Flashcards in Research Methods Deck (85):
Three purposes of research
Explanatory: experiments, hypothesis testing.
Exploratory: to investigate new area
Descriptive: Describe the situation
Types of survey instrument
Questionnaires. Structured interviews
accurately informing your subject as to the nature of the research, information on questionnaire, covering letter or interview consent form, written consent to participate or verbal consent.
Inform subject about research, implied consent given by return of form, e.g. short postal questionnaire
All data treated as confidential, no information published will identify persons or organisations without their permission. Code umber included in right top corner of questionnaire
Not the same as confidentiality, can only be promised in some circumstances, no code numbers, no method of sending reminders.
A good response rate
Response rate =
(number completed/ number in sample) x 100
Easier to analyse, good if questionnaire is long, better if motivation is low, quick and easy to answer, creates false options.bias if not all options included, good design is vital, loss of spontaneity
Elicit a wide variety of responses, good for exploring, does not superimpose answers/expectations, difficult to summarise/analyse, response must be reported accurately, unpopular if used a lost in a postal questionnaire.
Avoid in questions
jargon/abbreviations, vague terms, leading questions, double-barrelled, double negative, presumptions, complex questions, boring questions, filter questions, social desirability effects, other peoples' influence.
Include in questions
Common concepts, simple and short questions
A 5 point scale, sometimes 3 point. Scales with no mid-point do not allow respondents to be noncommittal, can lead to missing responses. Mid point = neither agree nor disagree
pair of opposite statements
e.g. put a cross on line which corresponds with your pain (usually 10 cm)
Postal questionnaire design
Instructions, double sided (ensure that it is not cramped), good use of white space, avoid all capital letter, return date and address at the end, thank you at the end.
Instructions, single sided helps interviewer keep rapport
General questionnaire design
Indicate whether it's confidential/anonymous, sections, number all questions, demographic info at the end, avoid small type face, limited number of type faces, don't split question across pages, boxes or lines for open questions.
Increases response rate of postal questionnaires
Advance warning, letter of introduction, address envelope to respondent, incentive, stress confidentiality, make questionnaire look pleasant, do not make it longer than 8 sides, link questions and sections, include and return envelope and postage, contact phone number for queries, put a return date so that reminders can be sent.
Questionnaire covering letters
Aim of the questionnaire, stress confidentiality/anonymity, convey importance of study, encourage recipients to reply, signed by researchers and job titles, if sponsored mention this, used personalised approach, explain how and why sample was generated, reply by date included (2/3 weeks), no more than one side of A4
Questions to consider at pilot
How long did it take to complete, instructions clear, questions ambiguous, questions objectionable, layout clear and easy to follow, any topics omitted?
Quantitative research methods
self-administered questionnaire, structures or semi structures interviews, structures observation (non-participant)
Self administered questionnaire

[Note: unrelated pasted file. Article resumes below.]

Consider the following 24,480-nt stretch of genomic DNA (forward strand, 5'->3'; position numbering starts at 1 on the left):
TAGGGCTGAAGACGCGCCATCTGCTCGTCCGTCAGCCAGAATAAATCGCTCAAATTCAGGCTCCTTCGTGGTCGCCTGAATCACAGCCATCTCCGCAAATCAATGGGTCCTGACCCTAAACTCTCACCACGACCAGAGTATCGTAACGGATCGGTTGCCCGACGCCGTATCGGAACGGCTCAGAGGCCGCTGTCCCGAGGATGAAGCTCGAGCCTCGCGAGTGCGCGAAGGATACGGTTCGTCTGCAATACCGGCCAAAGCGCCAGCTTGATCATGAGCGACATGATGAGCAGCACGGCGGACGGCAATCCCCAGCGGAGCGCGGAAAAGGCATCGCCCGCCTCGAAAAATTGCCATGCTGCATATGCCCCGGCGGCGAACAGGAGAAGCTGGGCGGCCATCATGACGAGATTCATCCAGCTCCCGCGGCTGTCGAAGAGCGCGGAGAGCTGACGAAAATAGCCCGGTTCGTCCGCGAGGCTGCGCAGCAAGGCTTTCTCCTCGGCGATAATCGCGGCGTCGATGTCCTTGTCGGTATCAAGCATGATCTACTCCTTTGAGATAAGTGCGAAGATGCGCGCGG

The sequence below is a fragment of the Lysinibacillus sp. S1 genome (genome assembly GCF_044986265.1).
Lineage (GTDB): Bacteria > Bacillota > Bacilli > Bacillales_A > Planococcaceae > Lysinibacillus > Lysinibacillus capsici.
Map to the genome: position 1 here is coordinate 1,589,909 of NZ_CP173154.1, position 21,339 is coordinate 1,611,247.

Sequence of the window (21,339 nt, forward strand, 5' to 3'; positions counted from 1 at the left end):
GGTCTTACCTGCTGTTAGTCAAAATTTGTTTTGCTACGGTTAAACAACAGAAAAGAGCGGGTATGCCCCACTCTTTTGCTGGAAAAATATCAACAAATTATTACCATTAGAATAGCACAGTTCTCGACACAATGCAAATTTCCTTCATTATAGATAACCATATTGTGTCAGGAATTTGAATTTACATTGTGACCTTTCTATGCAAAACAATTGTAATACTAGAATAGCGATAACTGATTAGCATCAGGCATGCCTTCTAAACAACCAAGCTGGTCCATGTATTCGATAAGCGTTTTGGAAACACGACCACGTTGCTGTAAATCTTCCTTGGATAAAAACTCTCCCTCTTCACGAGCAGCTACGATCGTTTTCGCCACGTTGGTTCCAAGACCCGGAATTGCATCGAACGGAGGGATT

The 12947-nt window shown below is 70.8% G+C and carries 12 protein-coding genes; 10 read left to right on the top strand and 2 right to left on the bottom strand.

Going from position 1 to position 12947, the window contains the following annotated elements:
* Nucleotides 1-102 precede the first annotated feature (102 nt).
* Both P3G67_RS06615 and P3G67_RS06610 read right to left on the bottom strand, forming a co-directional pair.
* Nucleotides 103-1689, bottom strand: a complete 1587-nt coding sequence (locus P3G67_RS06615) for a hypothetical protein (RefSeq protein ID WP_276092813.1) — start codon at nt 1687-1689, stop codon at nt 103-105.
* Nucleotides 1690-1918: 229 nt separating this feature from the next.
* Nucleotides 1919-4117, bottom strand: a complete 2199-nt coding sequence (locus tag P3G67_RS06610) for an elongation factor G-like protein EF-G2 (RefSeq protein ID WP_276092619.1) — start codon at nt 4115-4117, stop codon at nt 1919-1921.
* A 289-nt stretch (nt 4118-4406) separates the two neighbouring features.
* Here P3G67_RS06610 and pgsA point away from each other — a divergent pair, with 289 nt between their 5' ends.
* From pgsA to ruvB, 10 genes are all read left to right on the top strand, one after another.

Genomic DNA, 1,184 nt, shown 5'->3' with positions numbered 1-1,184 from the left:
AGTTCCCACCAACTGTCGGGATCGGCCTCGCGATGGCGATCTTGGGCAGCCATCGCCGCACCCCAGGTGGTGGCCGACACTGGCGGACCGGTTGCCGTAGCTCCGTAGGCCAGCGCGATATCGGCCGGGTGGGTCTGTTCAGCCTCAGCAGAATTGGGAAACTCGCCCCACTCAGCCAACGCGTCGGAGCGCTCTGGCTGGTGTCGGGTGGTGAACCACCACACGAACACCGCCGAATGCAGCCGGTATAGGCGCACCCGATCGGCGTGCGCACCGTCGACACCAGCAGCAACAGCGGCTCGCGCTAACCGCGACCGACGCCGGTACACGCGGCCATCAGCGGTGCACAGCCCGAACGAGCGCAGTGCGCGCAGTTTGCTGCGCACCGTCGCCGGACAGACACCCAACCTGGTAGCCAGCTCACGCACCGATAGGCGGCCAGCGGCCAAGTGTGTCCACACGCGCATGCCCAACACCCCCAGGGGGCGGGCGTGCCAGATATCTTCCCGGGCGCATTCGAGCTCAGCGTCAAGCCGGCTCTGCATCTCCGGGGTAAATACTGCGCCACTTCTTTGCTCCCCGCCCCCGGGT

A collection of questions administered and answered by respondents without the aid of an interviewer. E.g. postal questionnaire, e-mail surveys, web surveys, researcher handing out surveys to a class and collecting them and the end.
Advantages of self administered questionnaires
Low cost of data collection and processing, quick to administer, absence of interviewer bias, access to respondents who live at widely dispersed addresses or abroad, contact people who are rarely at home, convenient for respondents, used to screen a population for subsection who can then be interviewed.
Disadvantages of self administered questionnaire
need accurate and up to date list of population, low response rates, unsuitable for some respondents e.g. poor literacy, visually impaired, children. Cannot correct misunderstanding, no control over order of questions answered, do not know who answers questionnaire, cannot collect additional data, e.g. observation. greater risk of missing data, rely on respondent to complete questionnaire aided only by written instruction and covering letter
A research interview in which all respondents are asked exactly the same questions in the same order with the aid of a formal interview schedule.
The researched has a series of general questions that are in the form of an interview guide but is able to vary the sequence on the questions. The interveiwer usually has some latitude to ask further questions in response to what are seen as significant replies.
Advantages of interviews
Used for samples where there are no complete sits, interview schedules can be longer and more complete, obtain more detailed information, good response rates, used for people who are not literate, use prompts to explain what question means, interviewer has control over question order, useful for sensitive subjects, face to face allows collection of observational data.
Disadvantages of interviews
Expensive, difficult to use with diffuse samples, interviewer bias, acquiescence, social desirability, evaluation apprehension, respondents cannot consult records.
Where the interviewer influences the responses given, e.g. by how they are dressed or respond to comments
say yes to everything irrespective of what is asked
interviewee gives the socially acceptable answer rather than their own opinion
interviewee alters their views, beliefs or opinions because they want to give you what they think you need.
A technique in which the research employs explicitly formulated rules for the observation and recording of behaviour. These rules are articulated in an observation schedule.
The researcher observed but does not participate in the activities under investigation.
Advantages of structured/non participant observation
Allows the investigation of individuals' behaviour, identification, counting and characterising of events, more reliable and valid that self resorting.
Disadvantages of structured/non participant observation